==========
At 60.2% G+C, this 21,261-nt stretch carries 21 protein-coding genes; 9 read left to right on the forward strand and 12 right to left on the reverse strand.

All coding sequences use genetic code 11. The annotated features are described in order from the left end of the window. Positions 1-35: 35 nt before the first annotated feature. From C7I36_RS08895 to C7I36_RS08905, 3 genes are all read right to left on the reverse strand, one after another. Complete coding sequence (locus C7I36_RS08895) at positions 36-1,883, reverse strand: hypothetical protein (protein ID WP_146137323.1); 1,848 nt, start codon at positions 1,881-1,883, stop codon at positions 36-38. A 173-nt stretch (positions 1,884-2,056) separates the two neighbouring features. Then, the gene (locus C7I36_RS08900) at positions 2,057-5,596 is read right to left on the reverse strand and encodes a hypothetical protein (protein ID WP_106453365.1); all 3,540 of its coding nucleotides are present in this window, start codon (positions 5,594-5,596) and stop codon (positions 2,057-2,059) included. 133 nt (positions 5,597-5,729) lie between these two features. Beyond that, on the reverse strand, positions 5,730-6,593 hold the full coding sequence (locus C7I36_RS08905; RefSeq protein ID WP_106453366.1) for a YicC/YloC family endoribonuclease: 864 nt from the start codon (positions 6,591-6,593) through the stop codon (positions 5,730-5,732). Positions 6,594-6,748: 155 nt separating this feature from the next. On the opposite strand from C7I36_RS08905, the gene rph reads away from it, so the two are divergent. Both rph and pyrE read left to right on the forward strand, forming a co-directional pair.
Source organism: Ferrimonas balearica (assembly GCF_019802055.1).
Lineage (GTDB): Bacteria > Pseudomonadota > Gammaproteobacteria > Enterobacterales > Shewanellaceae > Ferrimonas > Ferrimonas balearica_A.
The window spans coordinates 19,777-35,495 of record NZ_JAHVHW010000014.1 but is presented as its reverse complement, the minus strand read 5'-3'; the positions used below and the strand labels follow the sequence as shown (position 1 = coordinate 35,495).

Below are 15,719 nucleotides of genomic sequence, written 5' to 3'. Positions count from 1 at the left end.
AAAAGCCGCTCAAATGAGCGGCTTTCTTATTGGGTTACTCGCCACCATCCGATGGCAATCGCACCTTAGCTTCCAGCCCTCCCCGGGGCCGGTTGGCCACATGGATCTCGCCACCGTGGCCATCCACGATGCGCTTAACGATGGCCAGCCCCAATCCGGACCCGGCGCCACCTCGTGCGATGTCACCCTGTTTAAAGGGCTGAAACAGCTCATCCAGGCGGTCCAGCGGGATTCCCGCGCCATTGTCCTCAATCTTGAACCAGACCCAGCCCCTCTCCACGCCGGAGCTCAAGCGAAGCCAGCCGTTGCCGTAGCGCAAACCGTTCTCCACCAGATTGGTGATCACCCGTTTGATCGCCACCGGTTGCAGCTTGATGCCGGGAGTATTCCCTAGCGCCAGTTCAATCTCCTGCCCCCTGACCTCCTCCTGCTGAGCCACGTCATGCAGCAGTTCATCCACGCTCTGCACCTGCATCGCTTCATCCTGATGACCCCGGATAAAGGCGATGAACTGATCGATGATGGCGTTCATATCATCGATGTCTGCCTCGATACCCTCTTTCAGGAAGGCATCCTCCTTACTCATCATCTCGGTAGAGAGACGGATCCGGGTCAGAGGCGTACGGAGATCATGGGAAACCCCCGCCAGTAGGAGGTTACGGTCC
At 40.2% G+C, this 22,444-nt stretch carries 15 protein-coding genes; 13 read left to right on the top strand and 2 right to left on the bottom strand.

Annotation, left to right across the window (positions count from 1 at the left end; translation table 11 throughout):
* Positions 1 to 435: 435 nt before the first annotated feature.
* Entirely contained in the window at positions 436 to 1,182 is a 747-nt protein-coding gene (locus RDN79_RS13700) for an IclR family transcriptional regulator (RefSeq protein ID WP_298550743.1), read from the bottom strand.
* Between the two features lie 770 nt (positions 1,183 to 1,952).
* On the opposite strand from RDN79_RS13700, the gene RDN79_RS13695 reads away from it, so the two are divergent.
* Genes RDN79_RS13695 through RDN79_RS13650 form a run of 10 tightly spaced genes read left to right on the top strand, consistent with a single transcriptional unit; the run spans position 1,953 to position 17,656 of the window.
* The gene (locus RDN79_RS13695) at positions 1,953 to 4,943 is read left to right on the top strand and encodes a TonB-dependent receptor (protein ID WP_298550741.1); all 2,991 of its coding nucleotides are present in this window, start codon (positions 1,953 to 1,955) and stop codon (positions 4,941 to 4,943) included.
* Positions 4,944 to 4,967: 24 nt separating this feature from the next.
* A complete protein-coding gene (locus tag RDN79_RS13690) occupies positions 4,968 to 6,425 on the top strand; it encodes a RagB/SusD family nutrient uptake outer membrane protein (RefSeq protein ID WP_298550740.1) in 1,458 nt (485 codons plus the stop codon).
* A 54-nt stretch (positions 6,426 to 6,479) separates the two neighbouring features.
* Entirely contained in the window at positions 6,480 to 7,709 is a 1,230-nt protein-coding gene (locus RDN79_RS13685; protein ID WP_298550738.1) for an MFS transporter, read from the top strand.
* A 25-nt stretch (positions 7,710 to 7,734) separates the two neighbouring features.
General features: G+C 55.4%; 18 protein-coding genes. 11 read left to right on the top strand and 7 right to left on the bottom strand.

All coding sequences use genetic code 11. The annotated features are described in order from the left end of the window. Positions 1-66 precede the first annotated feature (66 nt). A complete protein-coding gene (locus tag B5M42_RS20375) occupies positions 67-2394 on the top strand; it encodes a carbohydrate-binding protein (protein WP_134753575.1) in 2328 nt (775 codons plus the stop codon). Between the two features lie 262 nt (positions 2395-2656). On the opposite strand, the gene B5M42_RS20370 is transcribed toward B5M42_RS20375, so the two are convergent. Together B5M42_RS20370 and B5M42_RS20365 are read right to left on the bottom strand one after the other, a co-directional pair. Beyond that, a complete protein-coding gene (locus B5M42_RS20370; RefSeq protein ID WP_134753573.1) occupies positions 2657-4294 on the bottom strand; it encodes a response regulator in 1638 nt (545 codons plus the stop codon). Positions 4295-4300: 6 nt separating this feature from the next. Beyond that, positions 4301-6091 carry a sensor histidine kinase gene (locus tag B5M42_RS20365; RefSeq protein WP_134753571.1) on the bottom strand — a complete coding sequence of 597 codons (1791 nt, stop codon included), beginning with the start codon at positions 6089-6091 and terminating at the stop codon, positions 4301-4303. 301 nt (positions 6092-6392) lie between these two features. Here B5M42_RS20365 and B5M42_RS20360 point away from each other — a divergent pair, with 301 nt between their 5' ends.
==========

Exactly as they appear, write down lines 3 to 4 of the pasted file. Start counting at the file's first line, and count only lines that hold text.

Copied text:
Source organism: Ferrimonas balearica (assembly GCF_019802055.1).
Lineage (GTDB): Bacteria > Pseudomonadota > Gammaproteobacteria > Enterobacterales > Shewanellaceae > Ferrimonas > Ferrimonas balearica_A.